In case the devoted readers of this blog were wondering, I am interested in topics besides foreign languages. One such topic is European soccer (which will henceforth be referred to as “football,” because that is what the world calls it). As much as my schedule and children allow it, I follow several leagues, including the Barclays Premier League in England.
Accentuating the negative
Although the season is two weeks from completed, the 2015 BPL champion will be Chelsea, as they have amassed an insurmountable points cushion over all challengers. However, a common complaint among fans and pundits is that Chelsea, under once and current head coach Jose Mourinho, play “negative” football, which is to say that they are, well, boring; they pragmatically minimize the risk of losing by emphasizing defensive tactics over attacking ones. To wit:
- Chelsea are happy to play defensively when they face skilled teams on the road, settling for dull, aesthetically displeasing draws.
- At home and against inferior opponents, they either use a defend-and-counterattack strategy, or methodically break down defenses until they get a lead; at that point, they zealously guard that slender lead rather than attempt to pile on more goals (unless a counterattacking opportunity presents itself).
This style is effective--patently so--but for the so-called “neutral” fan, who watches a match purportedly for the spectacle of the sport or for high-energy, high-speed action, it is an aesthetic nightmare. Likewise, many commentators bemoan Chelsea’s success because it comes as a result of this blunt and boorish style of play, which they claim is antithetical to the idea of the Premier League and the “beautiful game,” the catch-all descriptor for matches featuring graceful attacking moves, intricate passing, and balletic athleticism.
you don't know your history
Recently I was lured into reading an ESPN FC article about these tactics, entitled “Chelsea’s winning style is not new.” Author Michael Cox takes the position that negative football—or at the very least, defensive football—is not new, and that in fact the Premier League, since its inception in 1992, was mostly a pragmatic, defensive league; only in recent years have teams generally tended towards a more attacking, open style of play.
Nothing in his article is wrong or misleading, but I did not find it compelling...although, initially, I couldn't figure out why not. I soon realized the reason: the article, while stats-heavy, was graphics-light; in fact, there were no charts of any kind to be found. With even the simplest of visual aids, the article would have been more engaging.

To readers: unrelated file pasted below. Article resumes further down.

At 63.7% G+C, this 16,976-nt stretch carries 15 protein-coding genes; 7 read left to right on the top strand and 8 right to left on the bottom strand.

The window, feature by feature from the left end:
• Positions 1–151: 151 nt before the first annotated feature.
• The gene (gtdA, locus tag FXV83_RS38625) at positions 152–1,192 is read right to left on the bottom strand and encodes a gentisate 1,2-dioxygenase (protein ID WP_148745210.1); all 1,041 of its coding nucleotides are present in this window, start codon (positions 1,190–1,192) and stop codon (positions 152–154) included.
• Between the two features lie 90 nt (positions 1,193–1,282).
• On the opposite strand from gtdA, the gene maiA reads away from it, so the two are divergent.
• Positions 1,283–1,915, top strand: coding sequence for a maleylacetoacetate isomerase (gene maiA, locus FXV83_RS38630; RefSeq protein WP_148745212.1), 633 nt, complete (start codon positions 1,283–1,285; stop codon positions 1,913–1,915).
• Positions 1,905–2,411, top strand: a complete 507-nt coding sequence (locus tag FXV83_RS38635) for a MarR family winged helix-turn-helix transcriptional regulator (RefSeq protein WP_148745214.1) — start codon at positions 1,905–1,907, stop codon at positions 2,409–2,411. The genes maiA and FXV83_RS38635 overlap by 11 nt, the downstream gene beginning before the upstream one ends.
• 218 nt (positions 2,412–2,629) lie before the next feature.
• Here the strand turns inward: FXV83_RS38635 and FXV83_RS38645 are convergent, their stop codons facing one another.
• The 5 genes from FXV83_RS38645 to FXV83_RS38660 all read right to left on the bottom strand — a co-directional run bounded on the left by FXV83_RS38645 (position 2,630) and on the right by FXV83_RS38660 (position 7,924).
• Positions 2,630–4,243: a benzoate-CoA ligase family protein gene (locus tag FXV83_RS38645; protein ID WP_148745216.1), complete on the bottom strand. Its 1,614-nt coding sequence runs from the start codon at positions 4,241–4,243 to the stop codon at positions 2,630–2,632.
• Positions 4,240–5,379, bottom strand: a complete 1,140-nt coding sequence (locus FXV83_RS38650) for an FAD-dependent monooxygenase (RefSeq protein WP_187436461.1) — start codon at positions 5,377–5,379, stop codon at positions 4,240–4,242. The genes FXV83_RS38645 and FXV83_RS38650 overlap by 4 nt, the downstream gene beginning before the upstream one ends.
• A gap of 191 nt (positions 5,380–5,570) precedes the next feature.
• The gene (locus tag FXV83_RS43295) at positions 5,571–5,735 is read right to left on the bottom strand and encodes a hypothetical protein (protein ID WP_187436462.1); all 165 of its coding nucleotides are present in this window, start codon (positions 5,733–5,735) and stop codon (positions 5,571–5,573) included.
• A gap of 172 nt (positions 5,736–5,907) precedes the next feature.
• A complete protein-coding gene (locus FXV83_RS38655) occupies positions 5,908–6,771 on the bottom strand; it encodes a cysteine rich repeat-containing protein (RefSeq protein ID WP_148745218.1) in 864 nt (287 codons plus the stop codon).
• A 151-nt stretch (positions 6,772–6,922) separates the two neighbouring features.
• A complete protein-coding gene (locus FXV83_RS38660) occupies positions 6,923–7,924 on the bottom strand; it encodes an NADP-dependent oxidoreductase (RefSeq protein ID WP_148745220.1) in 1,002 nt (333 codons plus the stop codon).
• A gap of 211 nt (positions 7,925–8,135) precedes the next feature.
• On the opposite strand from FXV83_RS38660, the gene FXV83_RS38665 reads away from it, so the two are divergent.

let me draw you a picture (or Seven)
I decided to take it upon myself to visualize some of the states Cox presents. One thing he says is:
In the 22 Premier League seasons, 15 of the title winners have also been the league's top scorers (including once jointly in 2005-06 when Chelsea and Man United both scored 72 goals). That's 68 percent and suggests something simple: you have an excellent chance of winning the title if you're an attack-minded side that scores goal after goal.
This could be shown with some very simple charts. Here are a few different options:
This certainly helps to show how often the top-scoring team wins the Premier League, and makes it more intuitive for the reader. (Not to mention, the pictures help to break up the text and keep the reader interested for longer; also, they help with retention for people who are more visually-oriented.)
Then, he goes on to refine his assessment:
The figures are fascinating, suggesting there's been a significant shift over the past few years, in terms of champions being relentless goal scorers....It's only recently that we've expected [champions] to be relentless attacking machines, and previously, it wasn't unusual for the best attacking side to be also-rans.
The top goal scorers have won the title for the past five seasons (100 percent), and also for eight of the last nine seasons (89 percent). Before that period, from 1992-93 until 2004-05, the situation was very different. In that period, the top goal scorers triumphed just seven times in the 13 seasons (54 percent).
Well, in that case, here are some other charts that support THAT argument:
But, rather than summarize these findings with arbitrary dividing lines between eras, we can easily use Tableau to visualize all of the goals scored by every team, in every season of the Premier League, since it began in the 1992-93 season. Champions are shown in gold, and relegated teams (those finishing in the bottom three places) are in red.
Here, it was easy to visualize what the author was talking about: league champions are, in fact, most commonly at the very top of the “Goals For” category. But in the situations where they are not, it's hard to assert that they are, as Cox put it, "also-rans." The top scoring team has finished no worse than third place in every year of the Premier League's existence.
The author's conclusion--at least, for the first part of his article, is this:
Chelsea are being judged in a recent era of unusual attacking brilliance. In the context of the Premier League era as a whole, they aren't a particularly defensive side.
This could be visualized as well...if it's actually true. Part Two of this post will explore that contention more deeply, and will look to see whether there are any hallmarks of a successful--or championship--team that are consistent throughout all Premier League seasons, beyond simply "top scoring club."
But for now, the bigger point I wanted to make was that a few simple visualizations, in the body of an article based on statistical analysis (even rudimentary analysis), would have made for a more compelling and memorable story.